Of course, I'm nearly always quilting, in some form or other. I don't always remember to put up what I've done. Remember those swap blocks I did with my quilt group back in... can it be 2007? I've finally put them together into a quilt top. I did say you wouldn't see it until it was a top, which was a pretty rash thing to say, considering I have unfinished quilt projects dating back to... um, 1996, I think. Maybe earlier. (Hangs head)
But here they are, together at last. Of course, it may need to have a border added yet. I'm still thinking about it. Well, that's my excuse for not immediately beginning the quilting. I'm planning to hand quilt it, on the basis that hand quilted projects get finished because they aren't fighting for their time on the machine, along with the garments I make and the machine embroidery and the bags and... well, you know, all that other stuff.
It's the first quilt I'll have that's made from all reproduction fabrics. I love the look of these modern-antique quilts, but when I make a quilt myself, I blend all those wonderful repro fabrics with other fabrics in my stash - whatever works together. So I've never actually made a quilt with all reproduction fabrics. It's also a fabulous reminder of a group of friends who've been meeting together now for more than a decade. And guess what? We're making swap blocks again this year. I've chosen batik fabrics and dark blue backgrounds, which should be striking! Why did I choose batiks? Well, I have this box of batik fabrics, many of which I bought.. yep, in the nineties! So as I make blocks for the girls, I'm making myself a block too, from my own fabrics. Of course, it's not making a dent in my batik fabric stash at all.
Which brings me to something I've been thinking about for a while. I suspect I'm not the only quilter who has an obscene amount of fabric. Somehow, even when you're on a Low-Fibre Diet, as I've been for some years now, fabrics still find their way to your door. I've just bought a bunch of fat quarters for the swap blocks we're making, because somehow it seems mean to use all fabrics from my stash, some of which were definitely not bought yesterday. Only new and glossy will do. And of course, people give you fabrics, because it's your birthday or Christmas, or they are cunningly downsizing at your expense... So my stash is increasing at a greater rate than I can use it. So far, so ordinary.
But really, isn't this just another example of what we women in the developed world do? We buy Stuff. We buy more Stuff than we ever have a hope of using, and we can't pass it on to our kids because they want their own new Stuff. We buy things to replace other things that work perfectly fine, because the one we just bought is new and shiny, because it has brag factor, because it shows we have a lot of money to spend on Stuff. I've thought for a long time that the rampant consumerism of the society I live in is obscene, when there are so many in the world who have almost nothing, and I consciously choose not to buy new things unless I really need them. But fabric is somehow different. It's as if I give myself permission to exempt the fabric I buy.
But fabric isn't neutral. I buy cotton fabrics, and cotton takes water and fertiliser to grow, and often has a significant effect on the physical environment (as any mass monoculture inevitably does). The processing of cotton is not environmentally neutral either, nor is the printing process. I'm not singling out cotton as being necessarily worse than anything else we might buy; it isn't. But it's cotton fabric that we quilters buy and store away in boxes for the "one day" that will never come.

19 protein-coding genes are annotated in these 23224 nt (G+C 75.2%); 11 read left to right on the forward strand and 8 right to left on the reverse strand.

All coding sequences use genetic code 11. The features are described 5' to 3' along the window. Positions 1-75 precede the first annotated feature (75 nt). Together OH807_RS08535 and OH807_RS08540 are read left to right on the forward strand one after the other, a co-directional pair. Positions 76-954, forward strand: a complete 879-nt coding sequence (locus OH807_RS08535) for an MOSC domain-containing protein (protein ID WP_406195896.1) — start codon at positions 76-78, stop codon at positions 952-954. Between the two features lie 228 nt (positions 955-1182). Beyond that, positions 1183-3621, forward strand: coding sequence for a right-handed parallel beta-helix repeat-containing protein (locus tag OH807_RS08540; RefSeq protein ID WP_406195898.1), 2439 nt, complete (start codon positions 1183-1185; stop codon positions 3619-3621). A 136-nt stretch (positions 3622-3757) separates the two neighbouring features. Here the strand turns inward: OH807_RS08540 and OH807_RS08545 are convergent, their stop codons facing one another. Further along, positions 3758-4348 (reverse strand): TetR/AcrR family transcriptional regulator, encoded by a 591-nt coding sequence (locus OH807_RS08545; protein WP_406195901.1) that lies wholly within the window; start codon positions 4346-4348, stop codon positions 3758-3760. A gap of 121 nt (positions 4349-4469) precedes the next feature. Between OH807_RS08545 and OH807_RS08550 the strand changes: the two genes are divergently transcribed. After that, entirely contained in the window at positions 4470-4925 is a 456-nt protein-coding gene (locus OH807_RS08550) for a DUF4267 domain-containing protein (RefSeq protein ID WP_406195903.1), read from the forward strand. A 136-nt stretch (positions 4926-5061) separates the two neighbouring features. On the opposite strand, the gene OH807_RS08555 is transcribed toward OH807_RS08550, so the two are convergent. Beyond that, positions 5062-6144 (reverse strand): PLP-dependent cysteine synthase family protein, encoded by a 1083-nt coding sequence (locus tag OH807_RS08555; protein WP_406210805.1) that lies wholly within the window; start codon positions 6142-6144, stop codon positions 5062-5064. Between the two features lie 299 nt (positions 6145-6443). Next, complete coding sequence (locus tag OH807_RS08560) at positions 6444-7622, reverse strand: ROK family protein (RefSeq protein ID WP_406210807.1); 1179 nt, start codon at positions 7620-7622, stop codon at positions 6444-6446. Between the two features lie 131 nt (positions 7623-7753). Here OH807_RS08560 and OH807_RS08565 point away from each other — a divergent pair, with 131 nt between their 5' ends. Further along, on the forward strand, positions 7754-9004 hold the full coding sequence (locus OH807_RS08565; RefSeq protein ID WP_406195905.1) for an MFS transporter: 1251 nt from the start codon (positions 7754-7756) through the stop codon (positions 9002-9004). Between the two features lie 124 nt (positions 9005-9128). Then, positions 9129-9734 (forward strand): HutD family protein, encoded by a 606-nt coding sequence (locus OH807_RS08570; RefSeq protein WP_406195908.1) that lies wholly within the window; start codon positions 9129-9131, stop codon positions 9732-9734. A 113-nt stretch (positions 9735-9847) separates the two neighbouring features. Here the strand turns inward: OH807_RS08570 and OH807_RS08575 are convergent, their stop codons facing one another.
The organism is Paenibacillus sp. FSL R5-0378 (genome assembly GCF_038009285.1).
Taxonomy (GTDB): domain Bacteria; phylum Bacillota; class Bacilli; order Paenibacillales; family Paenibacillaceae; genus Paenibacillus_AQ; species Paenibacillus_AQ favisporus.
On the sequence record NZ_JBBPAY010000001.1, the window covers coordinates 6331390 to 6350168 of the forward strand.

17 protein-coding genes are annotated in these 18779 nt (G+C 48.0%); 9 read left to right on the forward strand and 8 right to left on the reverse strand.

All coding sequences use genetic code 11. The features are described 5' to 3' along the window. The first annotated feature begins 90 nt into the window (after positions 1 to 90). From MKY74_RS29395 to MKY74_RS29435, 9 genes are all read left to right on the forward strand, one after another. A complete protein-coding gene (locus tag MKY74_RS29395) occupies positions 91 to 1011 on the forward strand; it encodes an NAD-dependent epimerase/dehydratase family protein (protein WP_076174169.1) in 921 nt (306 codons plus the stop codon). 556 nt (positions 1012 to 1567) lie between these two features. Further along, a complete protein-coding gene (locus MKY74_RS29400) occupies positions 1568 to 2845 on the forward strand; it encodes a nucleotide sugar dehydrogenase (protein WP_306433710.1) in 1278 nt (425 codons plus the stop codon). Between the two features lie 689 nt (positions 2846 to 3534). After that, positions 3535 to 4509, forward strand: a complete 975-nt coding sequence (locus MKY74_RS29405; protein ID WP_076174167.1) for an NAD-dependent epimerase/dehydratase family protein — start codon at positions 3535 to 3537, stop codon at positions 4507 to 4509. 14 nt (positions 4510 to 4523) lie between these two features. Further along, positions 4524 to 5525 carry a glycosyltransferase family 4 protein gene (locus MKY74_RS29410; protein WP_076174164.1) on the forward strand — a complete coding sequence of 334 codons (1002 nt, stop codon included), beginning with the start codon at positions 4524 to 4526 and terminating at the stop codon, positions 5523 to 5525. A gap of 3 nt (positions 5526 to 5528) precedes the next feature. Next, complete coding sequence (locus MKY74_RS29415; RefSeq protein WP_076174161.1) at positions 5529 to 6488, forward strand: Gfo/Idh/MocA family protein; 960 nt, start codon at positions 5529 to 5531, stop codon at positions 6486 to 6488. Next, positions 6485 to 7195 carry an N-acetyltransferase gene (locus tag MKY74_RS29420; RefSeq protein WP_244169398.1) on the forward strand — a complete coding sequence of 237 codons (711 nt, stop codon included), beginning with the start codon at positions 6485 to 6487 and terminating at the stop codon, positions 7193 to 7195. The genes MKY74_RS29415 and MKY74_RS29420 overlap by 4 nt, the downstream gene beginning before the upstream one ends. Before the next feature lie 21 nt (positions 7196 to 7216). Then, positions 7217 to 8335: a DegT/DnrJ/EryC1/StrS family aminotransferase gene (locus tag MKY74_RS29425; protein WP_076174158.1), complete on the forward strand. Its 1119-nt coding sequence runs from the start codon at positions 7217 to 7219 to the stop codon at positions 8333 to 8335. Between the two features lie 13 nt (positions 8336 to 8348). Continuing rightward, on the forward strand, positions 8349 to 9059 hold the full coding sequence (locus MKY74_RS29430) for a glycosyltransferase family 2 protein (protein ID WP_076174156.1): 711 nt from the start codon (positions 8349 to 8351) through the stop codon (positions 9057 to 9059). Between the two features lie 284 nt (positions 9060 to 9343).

How can we justify buying all this "product", that we freely acknowledge we will probably never use? For some people, I know this simply isn't an issue. But I've started to think about it and, frankly, I don't like what I see myself doing. I'm not going to take the high moral ground and declare I'm never buying more fabric... I don't trust extreme points of view, even in myself. I just hope I can learn to be more discriminating, more able to resist the siren call of the new.
And do you know what? While I was writing this, I remembered that some friends gave me a box of fat quarters for my Significant Birthday a few years ago. And yes, I found it includes a whole lot more batiks. So I definitely won't be shopping for that quilt anytime soon!
Sunday, 28 February 2010
Time is such a slippery thing! It seems like only a moment since we celebrated New Year and in a moment we'll be in March. How did that happen? Of course, I know how that happened. January was full of birthdays and lazy summer days, and February has been Suitcase Month. No, it's not my own travels I've been organising; it's the travels of Saffron and Jasmine, sister suitcases of The Maharajah's Garden travelling suitcase exhibition. About sixty member of ATASDA have made works for the exhibition, and a further 45 have made bunting pieces, to be tied together to dress up the show, or treated as individual works. The exhibition begins to travel in March, first to our Branch meetings in Sydney and Brisbane, and then all around Australia for at least two years. The range of work is amazing. Each work is accompanied by a techniques board, explaining the inspiration of the work and one technique used by the artist. Such a diversity of techniques! We on the organising committee have all found new things to try. Images of the works should be on the ATASDA website sometime in March, if all goes well.